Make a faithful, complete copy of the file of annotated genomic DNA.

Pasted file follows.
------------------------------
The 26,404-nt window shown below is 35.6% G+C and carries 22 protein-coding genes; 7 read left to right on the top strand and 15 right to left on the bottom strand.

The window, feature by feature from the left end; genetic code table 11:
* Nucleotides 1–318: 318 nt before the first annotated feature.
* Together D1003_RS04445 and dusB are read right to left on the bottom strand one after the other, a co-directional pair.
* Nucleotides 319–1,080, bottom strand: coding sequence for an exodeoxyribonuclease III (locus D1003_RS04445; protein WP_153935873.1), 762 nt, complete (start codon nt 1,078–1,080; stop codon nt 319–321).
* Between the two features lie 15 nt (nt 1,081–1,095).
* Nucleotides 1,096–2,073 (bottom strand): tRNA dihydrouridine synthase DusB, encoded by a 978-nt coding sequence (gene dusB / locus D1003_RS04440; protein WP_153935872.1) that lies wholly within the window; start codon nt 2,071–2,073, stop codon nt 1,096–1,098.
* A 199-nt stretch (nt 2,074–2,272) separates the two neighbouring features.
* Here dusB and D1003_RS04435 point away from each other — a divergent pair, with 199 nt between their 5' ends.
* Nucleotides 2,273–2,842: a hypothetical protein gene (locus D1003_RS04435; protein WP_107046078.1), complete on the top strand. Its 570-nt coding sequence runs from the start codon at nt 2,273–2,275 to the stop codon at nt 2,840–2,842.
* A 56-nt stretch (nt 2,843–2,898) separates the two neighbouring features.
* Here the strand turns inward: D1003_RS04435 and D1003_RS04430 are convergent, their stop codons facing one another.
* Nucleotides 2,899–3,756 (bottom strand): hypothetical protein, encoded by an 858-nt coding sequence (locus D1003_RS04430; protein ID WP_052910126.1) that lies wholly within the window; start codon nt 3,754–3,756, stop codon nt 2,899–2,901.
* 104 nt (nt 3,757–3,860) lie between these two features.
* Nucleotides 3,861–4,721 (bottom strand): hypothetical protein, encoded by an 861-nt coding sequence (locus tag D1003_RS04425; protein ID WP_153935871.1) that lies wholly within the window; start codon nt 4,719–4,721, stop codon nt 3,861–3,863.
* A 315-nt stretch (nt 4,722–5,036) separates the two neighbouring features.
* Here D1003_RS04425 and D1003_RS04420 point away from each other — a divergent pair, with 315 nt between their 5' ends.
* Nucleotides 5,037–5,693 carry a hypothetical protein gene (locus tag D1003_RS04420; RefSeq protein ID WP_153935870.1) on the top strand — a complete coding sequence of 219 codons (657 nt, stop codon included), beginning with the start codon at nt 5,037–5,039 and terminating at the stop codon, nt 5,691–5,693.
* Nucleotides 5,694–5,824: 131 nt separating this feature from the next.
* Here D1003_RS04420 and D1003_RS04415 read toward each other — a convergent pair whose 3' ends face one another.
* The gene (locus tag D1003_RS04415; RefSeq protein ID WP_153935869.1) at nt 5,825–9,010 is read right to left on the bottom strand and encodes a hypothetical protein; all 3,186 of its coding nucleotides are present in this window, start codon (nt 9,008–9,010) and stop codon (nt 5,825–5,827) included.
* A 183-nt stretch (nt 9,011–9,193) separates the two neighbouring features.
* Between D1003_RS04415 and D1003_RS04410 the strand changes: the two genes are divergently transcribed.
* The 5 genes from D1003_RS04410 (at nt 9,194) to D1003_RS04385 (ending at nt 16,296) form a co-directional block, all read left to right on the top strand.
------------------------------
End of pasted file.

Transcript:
The 26,404-nt window shown below is 35.6% G+C and carries 22 protein-coding genes; 7 read left to right on the top strand and 15 right to left on the bottom strand.

The window, feature by feature from the left end; genetic code table 11:
* Nucleotides 1–318: 318 nt before the first annotated feature.
* Together D1003_RS04445 and dusB are read right to left on the bottom strand one after the other, a co-directional pair.
* Nucleotides 319–1,080, bottom strand: coding sequence for an exodeoxyribonuclease III (locus D1003_RS04445; protein WP_153935873.1), 762 nt, complete (start codon nt 1,078–1,080; stop codon nt 319–321).
* Between the two features lie 15 nt (nt 1,081–1,095).
* Nucleotides 1,096–2,073 (bottom strand): tRNA dihydrouridine synthase DusB, encoded by a 978-nt coding sequence (gene dusB / locus D1003_RS04440; protein WP_153935872.1) that lies wholly within the window; start codon nt 2,071–2,073, stop codon nt 1,096–1,098.
* A 199-nt stretch (nt 2,074–2,272) separates the two neighbouring features.
* Here dusB and D1003_RS04435 point away from each other — a divergent pair, with 199 nt between their 5' ends.
* Nucleotides 2,273–2,842: a hypothetical protein gene (locus D1003_RS04435; protein WP_107046078.1), complete on the top strand. Its 570-nt coding sequence runs from the start codon at nt 2,273–2,275 to the stop codon at nt 2,840–2,842.
* A 56-nt stretch (nt 2,843–2,898) separates the two neighbouring features.
* Here the strand turns inward: D1003_RS04435 and D1003_RS04430 are convergent, their stop codons facing one another.
* Nucleotides 2,899–3,756 (bottom strand): hypothetical protein, encoded by an 858-nt coding sequence (locus D1003_RS04430; protein ID WP_052910126.1) that lies wholly within the window; start codon nt 3,754–3,756, stop codon nt 2,899–2,901.
* 104 nt (nt 3,757–3,860) lie between these two features.
* Nucleotides 3,861–4,721 (bottom strand): hypothetical protein, encoded by an 861-nt coding sequence (locus tag D1003_RS04425; protein ID WP_153935871.1) that lies wholly within the window; start codon nt 4,719–4,721, stop codon nt 3,861–3,863.
* A 315-nt stretch (nt 4,722–5,036) separates the two neighbouring features.
* Here D1003_RS04425 and D1003_RS04420 point away from each other — a divergent pair, with 315 nt between their 5' ends.
* Nucleotides 5,037–5,693 carry a hypothetical protein gene (locus tag D1003_RS04420; RefSeq protein ID WP_153935870.1) on the top strand — a complete coding sequence of 219 codons (657 nt, stop codon included), beginning with the start codon at nt 5,037–5,039 and terminating at the stop codon, nt 5,691–5,693.
* Nucleotides 5,694–5,824: 131 nt separating this feature from the next.
* Here D1003_RS04420 and D1003_RS04415 read toward each other — a convergent pair whose 3' ends face one another.
* The gene (locus tag D1003_RS04415; RefSeq protein ID WP_153935869.1) at nt 5,825–9,010 is read right to left on the bottom strand and encodes a hypothetical protein; all 3,186 of its coding nucleotides are present in this window, start codon (nt 9,008–9,010) and stop codon (nt 5,825–5,827) included.
* A 183-nt stretch (nt 9,011–9,193) separates the two neighbouring features.
* Between D1003_RS04415 and D1003_RS04410 the strand changes: the two genes are divergently transcribed.
* The 5 genes from D1003_RS04410 (at nt 9,194) to D1003_RS04385 (ending at nt 16,296) form a co-directional block, all read left to right on the top strand.